TICE: what was done was a sort of an ability to look at the meta data, the signaling data for communications, and ferret that information to determine what communications would ultimately be collected. Basically, filtering out sort of like sweeping everything with that meta data, and then cutting down ultimately what you are going to look at and what is going to be collected, and in the long run have an analyst look at, you know, needles in a haystack for what might be of interest.
It would be interesting to know whether this sort of data sweep gets better results than labor-intensive 24-hour East German surveillance operation depicted in The Lives of Others. Judging from “Caroline Brown”, I’d say maybe not – yet.
(Click here if you need primer on presidential spying on journalists from Kennedy onwards.)
It’s entertaining, but also frustrating for a couple of reasons. First, there are very good reasons for me to be concerned about private companies’ data collection and their potential for collusion in U.S. government surveillance, but this video doesn’t explain how the National ID program would lead to the pizzeria having my health records. By focusing only on the sensational horror of the pizza girl knowing the customer bought a bunch of condoms, it forgets to tell us the pizzeria might literally be giving their customers’ names, phone numbers, and addresses to government officials. (The ACLU does have this report providing a more detailed argument about the dangers of private-public surveillance, but there was no direct link to it from the pizza video.)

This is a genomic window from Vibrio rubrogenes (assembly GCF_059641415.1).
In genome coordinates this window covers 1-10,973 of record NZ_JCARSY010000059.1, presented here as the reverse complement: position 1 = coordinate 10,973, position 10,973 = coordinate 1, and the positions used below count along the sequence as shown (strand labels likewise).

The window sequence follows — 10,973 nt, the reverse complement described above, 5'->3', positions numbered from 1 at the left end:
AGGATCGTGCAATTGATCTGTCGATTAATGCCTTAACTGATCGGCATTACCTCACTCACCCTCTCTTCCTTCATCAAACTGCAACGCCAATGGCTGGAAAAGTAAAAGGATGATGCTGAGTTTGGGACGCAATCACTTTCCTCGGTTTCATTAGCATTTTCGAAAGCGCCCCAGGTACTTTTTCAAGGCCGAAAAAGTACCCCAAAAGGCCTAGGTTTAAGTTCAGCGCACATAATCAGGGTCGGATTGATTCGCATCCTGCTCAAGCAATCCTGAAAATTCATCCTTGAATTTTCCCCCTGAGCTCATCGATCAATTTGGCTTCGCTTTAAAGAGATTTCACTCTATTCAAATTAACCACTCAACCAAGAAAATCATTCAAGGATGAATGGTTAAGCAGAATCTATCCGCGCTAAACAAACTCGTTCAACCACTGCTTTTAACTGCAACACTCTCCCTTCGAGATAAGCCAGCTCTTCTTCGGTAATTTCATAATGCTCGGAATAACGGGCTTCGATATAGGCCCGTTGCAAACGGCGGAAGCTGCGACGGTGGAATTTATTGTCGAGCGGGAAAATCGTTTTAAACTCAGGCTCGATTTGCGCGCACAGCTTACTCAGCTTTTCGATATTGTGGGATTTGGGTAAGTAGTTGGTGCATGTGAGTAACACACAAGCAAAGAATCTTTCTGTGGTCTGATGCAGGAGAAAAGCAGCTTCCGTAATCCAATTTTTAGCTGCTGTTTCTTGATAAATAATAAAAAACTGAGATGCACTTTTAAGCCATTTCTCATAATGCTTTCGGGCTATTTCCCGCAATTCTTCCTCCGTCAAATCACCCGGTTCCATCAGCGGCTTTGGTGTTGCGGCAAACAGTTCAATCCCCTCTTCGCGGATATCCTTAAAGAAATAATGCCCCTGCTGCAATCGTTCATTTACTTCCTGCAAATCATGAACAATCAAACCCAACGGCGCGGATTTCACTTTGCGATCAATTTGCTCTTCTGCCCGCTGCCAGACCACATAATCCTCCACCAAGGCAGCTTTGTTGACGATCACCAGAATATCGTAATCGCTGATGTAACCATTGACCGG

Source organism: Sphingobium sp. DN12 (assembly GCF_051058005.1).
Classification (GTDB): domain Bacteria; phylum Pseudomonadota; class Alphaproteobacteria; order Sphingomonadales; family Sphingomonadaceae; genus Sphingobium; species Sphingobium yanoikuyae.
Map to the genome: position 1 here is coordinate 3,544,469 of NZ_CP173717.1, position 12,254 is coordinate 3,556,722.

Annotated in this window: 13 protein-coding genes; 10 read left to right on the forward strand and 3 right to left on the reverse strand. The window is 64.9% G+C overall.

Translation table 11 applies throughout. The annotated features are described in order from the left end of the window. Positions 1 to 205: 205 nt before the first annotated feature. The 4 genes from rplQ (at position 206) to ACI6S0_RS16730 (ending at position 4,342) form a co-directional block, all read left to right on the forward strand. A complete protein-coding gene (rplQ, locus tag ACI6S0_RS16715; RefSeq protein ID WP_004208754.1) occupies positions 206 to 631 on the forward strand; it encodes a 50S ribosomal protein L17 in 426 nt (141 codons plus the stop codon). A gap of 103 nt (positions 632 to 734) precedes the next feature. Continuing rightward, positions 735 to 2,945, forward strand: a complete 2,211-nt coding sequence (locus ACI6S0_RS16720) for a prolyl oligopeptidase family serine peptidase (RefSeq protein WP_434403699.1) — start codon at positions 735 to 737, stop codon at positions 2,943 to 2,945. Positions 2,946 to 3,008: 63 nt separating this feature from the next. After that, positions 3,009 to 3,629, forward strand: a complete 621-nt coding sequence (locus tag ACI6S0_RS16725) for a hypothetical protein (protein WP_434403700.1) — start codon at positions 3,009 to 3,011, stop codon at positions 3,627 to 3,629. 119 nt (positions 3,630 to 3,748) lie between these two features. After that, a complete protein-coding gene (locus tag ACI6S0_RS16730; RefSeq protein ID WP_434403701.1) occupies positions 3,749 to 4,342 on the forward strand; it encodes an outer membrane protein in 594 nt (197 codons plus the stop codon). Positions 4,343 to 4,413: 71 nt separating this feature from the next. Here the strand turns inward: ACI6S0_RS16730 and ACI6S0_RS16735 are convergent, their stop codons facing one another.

Second, in terms of data collection and its dangers in general, the video ends up feeling sort of hysterical. It obscures, rather than clarifies, what’s really at stake.
We do live in a world where data collection is happening on an unprecedented level. But for me, what’s scary is not the mere possibility that all this data could get linked together. It’s about control. Do I get to decide who has my information? Do I get to control how it’s disseminated and analyzed?
Right now, we definitely don’t and that’s a problem. But the solution may not be to stop data collection altogether and segregate all the information out there so no linkage can happen ever.
I might not want the pizza girl at my local pizzeria to know about my health problems, but I might not mind if, as I ordered food online, the program allowed me to review my choices and build a more a nutritious meal specific to my needs, without disclosing my specific preferences to each restaurant. I might not want the government to be able to access my purchase history, but I might want to be able to securely track and access my purchases and my financial accounts at the same time so I can better determine how well I’m meeting my budget. I might even want to share certain information, securely and anonymously, if I thought it would lead to beneficial research by scientists, economists, and policymakers.
Of course, I wouldn’t sign up for anything if I thought my personal information could get leaked to the government or anyone else without my consent. It would make for a somewhat less dramatic video, but this is what the Common Datatrust Foundation is interested in addressing—how can we turn our capacity for data collection and sharing into something that is a public good, rather than a scary fear?